The other rea­son I chose this course is be­cause I have heard about oth­ers where you are di­vided into the dread “small groups” to dis­cuss your fears. When one woman said she feared plum­met­ing to her death she was asked to leave. It’s fash­ion­able these days to di­vide up one’s fears to make them sound more in­ter­est­ing or man­age­able – “claus­tro­pho­bia, fear of heights, lack of con­trol” – but surely what un­der­pins them all is the crash­ing and dy­ing bit?

It’s hard, sweaty work be­ing fear­ful. You have to con­cen­trate hard just to keep the plane in the air, and like many ner­vous fly­ers I read ev­ery mawk­ish de­tail about ev­ery plane crash that hap­pens: 2017 was a safe year, but re­cently a plane went down in Moscow and then every­one was sick on a flight into Wash­ing­ton, in­clud­ing the pi­lots. No one died, but still, pub­lic vom­it­ing at 35,000ft, in an en­closed space, is never good.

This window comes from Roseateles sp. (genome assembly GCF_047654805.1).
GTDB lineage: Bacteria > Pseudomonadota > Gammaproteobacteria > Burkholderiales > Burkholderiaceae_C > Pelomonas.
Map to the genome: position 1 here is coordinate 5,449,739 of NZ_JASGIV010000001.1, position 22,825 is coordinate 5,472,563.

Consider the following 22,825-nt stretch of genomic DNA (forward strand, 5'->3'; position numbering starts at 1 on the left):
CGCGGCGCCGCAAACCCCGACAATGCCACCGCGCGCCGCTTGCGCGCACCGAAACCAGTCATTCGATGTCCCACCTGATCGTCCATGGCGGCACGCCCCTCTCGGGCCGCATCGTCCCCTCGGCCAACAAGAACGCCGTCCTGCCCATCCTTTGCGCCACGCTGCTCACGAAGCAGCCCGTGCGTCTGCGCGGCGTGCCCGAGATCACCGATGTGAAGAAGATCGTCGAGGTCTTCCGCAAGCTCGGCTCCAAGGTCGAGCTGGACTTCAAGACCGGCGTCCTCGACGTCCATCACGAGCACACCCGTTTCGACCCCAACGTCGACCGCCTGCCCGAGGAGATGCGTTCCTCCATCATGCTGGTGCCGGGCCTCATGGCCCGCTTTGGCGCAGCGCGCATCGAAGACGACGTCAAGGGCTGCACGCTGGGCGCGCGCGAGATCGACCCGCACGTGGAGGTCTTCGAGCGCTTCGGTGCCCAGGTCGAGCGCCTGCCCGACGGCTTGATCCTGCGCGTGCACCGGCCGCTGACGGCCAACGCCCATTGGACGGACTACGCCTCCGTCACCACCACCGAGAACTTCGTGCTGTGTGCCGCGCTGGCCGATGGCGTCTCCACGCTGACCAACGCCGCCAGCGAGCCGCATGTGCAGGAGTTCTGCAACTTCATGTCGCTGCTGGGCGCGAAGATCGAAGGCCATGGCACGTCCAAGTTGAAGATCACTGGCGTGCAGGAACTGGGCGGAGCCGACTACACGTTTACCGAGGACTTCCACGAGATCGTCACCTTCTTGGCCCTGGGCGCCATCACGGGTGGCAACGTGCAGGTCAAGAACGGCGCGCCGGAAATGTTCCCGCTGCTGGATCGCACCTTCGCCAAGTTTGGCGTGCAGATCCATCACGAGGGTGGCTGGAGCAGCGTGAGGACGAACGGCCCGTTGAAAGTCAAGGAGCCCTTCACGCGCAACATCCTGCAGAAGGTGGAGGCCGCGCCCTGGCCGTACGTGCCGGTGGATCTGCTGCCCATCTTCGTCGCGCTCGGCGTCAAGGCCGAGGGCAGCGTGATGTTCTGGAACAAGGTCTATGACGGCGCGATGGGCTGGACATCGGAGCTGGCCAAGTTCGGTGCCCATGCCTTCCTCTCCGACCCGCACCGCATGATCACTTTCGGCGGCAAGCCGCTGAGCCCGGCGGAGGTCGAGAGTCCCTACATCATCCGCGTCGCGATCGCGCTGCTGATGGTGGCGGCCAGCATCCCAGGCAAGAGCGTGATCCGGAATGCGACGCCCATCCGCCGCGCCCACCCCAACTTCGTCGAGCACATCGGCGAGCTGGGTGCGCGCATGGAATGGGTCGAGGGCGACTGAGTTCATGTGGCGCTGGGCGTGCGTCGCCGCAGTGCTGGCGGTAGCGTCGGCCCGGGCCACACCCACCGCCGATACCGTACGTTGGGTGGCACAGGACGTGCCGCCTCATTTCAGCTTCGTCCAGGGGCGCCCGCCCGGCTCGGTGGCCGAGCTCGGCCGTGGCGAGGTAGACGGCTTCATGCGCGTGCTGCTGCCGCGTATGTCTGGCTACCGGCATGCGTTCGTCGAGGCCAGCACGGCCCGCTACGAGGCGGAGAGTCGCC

In the olden days, in South Amer­ica, I boarded planes held to­gether with sticky tape. One of my exes had a pilot’s li­cence, so I’ve flown a lot in small planes and never used to be that afraid. But many years ago, when I was out of the coun­try, I got a call telling me my daugh­ter had had a se­ri­ous bike ac­ci­dent, pos­si­bly fa­tal. The po­lice told me not to get on a plane on my own; that I needed some­one with me. Has this trauma man­i­fested now in a fear of fly­ing? Have some wires crossed in my brain? Can they get un­crossed?

There was an un­for­tu­nate in­ci­dent last year when I had to get on an Aeroflot flight from Moscow to Ar­me­nia and they served only soft drinks. It was very tur­bu­lent and I had to sit next to an ac­tual gi­ant. The air crew had their pic­tures taken with him while I sat paral­ysed with fear, pre­tend­ing he was not 9ft tall. I didn’t even dare put my tray ta­ble down.